Correction Officer Zemkin, a thirteen year veteran with the Department of Correctional Services, on September 11, 1998 was posted in the south yard observing the recreation yard and contiguous dormitories when he received the radio call that summoned the red dot response team to E-1 dorm. As the first officer through the door, he saw Claimant at the end of the dorm, approximately 25 feet away, standing behind C.O. Wallingford striking him repeatedly across the back as Wallingford faced another inmate. He then saw Claimant turn toward him and square off in a fighting position as he approached to assist C.O. Wallingford. Officer Zemkin grabbed Claimant by his shirt collar as Claimant struck him several times in the face. Zemkin then pulled Claimant to the floor with a hip toss and then fell upon him in an effort to subdue him. It was when they fell together to the floor that Officer Zemkin believes that the Claimant struck his head upon the nearby radiator or upon the floor. Zemkin was able to quickly handcuff Claimant's left hand, however, they continued to struggle upon the floor as Claimant did not immediately comply with his order to give him his right hand. Once Claimant was handcuffed, C.O. Zemkin pulled him to his feet, escorted him off of the wing and relinquished him to Correction Officer Saddlemire for transport to the infirmary.

Correction officers are authorized to use "all suitable means" to defend themselves, maintain order, enforce discipline, and prevent escapes, and this may include physical force against inmates "in self defense, or to suppress a revolt or insurrection" (Correction Law §137[5]). The relevant regulation of the Department of Correctional Services (DOCS), 7 NYCRR §251-1.2, directs employees to use "[t]he greatest caution and conservative judgment" in determining whether physical force is necessary and, if so, the degree of force necessary: "Where it is necessary to use physical force, only such degree of force as is reasonably required shall be used."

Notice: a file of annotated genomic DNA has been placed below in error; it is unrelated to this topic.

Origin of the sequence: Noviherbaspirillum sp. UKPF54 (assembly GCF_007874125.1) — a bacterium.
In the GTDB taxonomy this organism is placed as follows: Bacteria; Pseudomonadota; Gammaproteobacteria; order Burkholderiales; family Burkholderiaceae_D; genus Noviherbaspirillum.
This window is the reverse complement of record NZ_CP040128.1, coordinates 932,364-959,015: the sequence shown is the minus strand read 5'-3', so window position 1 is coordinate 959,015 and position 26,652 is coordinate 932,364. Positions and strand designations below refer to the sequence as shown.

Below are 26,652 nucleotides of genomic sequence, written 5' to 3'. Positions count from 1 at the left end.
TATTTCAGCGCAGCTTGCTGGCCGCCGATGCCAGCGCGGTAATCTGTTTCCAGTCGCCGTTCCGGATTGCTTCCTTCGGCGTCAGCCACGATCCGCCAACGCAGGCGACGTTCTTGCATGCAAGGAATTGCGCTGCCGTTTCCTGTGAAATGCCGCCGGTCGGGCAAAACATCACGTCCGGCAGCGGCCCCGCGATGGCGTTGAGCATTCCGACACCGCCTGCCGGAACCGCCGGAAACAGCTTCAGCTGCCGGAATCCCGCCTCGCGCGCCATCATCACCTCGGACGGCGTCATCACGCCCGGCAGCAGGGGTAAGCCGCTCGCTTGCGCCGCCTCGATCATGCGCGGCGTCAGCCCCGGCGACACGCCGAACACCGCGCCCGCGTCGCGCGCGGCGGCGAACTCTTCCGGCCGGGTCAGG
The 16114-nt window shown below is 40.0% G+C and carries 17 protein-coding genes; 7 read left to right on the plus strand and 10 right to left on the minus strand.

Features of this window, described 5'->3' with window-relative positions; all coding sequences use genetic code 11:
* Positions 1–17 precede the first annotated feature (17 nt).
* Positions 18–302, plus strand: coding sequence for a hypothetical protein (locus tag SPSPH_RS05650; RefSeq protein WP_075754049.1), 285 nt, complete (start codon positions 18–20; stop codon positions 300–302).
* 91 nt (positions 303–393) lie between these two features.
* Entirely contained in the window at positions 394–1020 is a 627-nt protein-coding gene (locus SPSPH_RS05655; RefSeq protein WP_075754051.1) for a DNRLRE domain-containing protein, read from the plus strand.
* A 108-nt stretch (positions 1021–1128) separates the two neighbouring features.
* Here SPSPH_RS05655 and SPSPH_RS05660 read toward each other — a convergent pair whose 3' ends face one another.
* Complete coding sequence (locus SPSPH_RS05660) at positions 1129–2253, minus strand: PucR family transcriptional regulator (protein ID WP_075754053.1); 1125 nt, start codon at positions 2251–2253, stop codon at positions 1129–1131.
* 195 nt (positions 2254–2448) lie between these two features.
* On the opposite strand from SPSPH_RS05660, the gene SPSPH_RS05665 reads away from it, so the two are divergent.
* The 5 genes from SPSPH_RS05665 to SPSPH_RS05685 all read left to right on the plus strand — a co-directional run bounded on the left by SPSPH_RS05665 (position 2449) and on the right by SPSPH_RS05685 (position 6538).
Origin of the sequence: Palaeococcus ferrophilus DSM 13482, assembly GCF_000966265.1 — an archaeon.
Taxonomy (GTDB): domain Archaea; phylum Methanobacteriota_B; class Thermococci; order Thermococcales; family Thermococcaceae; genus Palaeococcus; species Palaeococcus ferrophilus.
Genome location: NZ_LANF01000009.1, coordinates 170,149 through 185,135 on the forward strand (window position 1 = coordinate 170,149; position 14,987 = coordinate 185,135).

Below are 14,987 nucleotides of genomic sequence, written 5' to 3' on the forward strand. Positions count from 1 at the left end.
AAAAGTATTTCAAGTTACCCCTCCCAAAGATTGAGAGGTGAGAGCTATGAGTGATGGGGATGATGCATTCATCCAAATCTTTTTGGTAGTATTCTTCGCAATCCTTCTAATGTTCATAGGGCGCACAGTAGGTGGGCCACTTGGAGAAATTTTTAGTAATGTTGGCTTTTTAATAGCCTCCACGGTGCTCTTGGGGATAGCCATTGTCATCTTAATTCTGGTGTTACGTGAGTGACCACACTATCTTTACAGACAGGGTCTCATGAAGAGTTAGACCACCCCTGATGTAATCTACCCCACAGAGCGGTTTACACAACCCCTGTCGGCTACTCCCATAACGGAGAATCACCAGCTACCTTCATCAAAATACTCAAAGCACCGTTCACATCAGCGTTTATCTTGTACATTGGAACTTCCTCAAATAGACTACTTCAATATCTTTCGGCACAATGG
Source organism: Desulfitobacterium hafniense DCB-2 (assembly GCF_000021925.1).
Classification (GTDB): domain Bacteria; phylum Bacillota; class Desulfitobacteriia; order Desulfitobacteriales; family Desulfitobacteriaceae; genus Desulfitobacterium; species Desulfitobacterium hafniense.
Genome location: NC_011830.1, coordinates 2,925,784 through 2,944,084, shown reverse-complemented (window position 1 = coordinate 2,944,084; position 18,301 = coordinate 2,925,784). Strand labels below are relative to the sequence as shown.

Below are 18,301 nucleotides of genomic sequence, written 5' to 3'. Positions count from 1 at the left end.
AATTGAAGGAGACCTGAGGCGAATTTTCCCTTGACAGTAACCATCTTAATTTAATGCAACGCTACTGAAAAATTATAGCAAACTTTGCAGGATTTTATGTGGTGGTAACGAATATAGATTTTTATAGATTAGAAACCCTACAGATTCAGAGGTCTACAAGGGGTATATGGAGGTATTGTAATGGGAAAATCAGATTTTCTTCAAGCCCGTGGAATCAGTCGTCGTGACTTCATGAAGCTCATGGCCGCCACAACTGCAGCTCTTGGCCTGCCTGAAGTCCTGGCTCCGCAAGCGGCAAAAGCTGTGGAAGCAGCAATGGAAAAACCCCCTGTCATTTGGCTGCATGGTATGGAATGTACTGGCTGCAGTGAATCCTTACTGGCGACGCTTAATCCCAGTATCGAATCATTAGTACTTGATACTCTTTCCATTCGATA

When correction officers (or others empowered by governmental entities to use force in carrying out their duties) use more force than is necessary or reasonable under the circumstances, the cause of action is an intentional tort, for which the employer may be liable under the theory of respondeat superior (Jones v State of New York, 33 NY2d 275, 279). To determine whether use of force was necessary in a specific situation and, if so, whether the force used was excessive or unreasonable, a Court must examine the particular factual background and the circumstances confronting the officers or guards (see, e.g., Hudson v. McMillian, 503 US 1, 7 [the core inquiry in assessing excessive force claims brought against prison officials is "whether force was applied in a good-faith effort to maintain or restore discipline, or maliciously and sadistically to cause harm."]; Lewis v State of New York, 223 AD2d 800; Quillen v State of New York, 191 AD2d 31; Brown v State of New York, 24 Misc 2d 358). Often the credibility of witnesses will be a critical factor in these determinations (Davis v State of New York, 203 AD2d 234; McKinley v State of New York, decision, Claim No. 97500 & 97648, dated Sept. 22, 2000, Lebous, J.).